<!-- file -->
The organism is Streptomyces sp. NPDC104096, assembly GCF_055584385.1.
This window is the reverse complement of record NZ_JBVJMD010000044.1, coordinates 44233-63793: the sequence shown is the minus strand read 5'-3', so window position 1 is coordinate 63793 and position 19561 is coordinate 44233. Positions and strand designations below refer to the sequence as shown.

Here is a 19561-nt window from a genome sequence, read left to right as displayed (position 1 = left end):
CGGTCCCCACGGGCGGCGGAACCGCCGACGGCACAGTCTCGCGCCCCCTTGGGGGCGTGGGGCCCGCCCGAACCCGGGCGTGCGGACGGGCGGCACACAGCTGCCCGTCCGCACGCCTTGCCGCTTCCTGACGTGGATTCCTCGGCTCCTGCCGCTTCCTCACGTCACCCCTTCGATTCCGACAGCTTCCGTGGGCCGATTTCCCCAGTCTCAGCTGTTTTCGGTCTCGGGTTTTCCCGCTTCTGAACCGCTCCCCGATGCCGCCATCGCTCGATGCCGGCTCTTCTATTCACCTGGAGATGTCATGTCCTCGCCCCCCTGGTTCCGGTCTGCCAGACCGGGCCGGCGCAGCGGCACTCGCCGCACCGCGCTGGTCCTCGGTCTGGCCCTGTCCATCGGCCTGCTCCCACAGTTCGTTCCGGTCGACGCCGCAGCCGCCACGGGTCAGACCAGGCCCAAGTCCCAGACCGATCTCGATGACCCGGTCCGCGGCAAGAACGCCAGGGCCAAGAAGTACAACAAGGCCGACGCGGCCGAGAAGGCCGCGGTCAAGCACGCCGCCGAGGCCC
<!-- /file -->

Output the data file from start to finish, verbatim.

The organism is Streptomyces sp. NPDC104096, assembly GCF_055584385.1.
This window is the reverse complement of record NZ_JBVJMD010000044.1, coordinates 44233-63793: the sequence shown is the minus strand read 5'-3', so window position 1 is coordinate 63793 and position 19561 is coordinate 44233. Positions and strand designations below refer to the sequence as shown.

Here is a 19561-nt window from a genome sequence, read left to right as displayed (position 1 = left end):
CGGTCCCCACGGGCGGCGGAACCGCCGACGGCACAGTCTCGCGCCCCCTTGGGGGCGTGGGGCCCGCCCGAACCCGGGCGTGCGGACGGGCGGCACACAGCTGCCCGTCCGCACGCCTTGCCGCTTCCTGACGTGGATTCCTCGGCTCCTGCCGCTTCCTCACGTCACCCCTTCGATTCCGACAGCTTCCGTGGGCCGATTTCCCCAGTCTCAGCTGTTTTCGGTCTCGGGTTTTCCCGCTTCTGAACCGCTCCCCGATGCCGCCATCGCTCGATGCCGGCTCTTCTATTCACCTGGAGATGTCATGTCCTCGCCCCCCTGGTTCCGGTCTGCCAGACCGGGCCGGCGCAGCGGCACTCGCCGCACCGCGCTGGTCCTCGGTCTGGCCCTGTCCATCGGCCTGCTCCCACAGTTCGTTCCGGTCGACGCCGCAGCCGCCACGGGTCAGACCAGGCCCAAGTCCCAGACCGATCTCGATGACCCGGTCCGCGGCAAGAACGCCAGGGCCAAGAAGTACAACAAGGCCGACGCGGCCGAGAAGGCCGCGGTCAAGCACGCCGCCGAGGCCC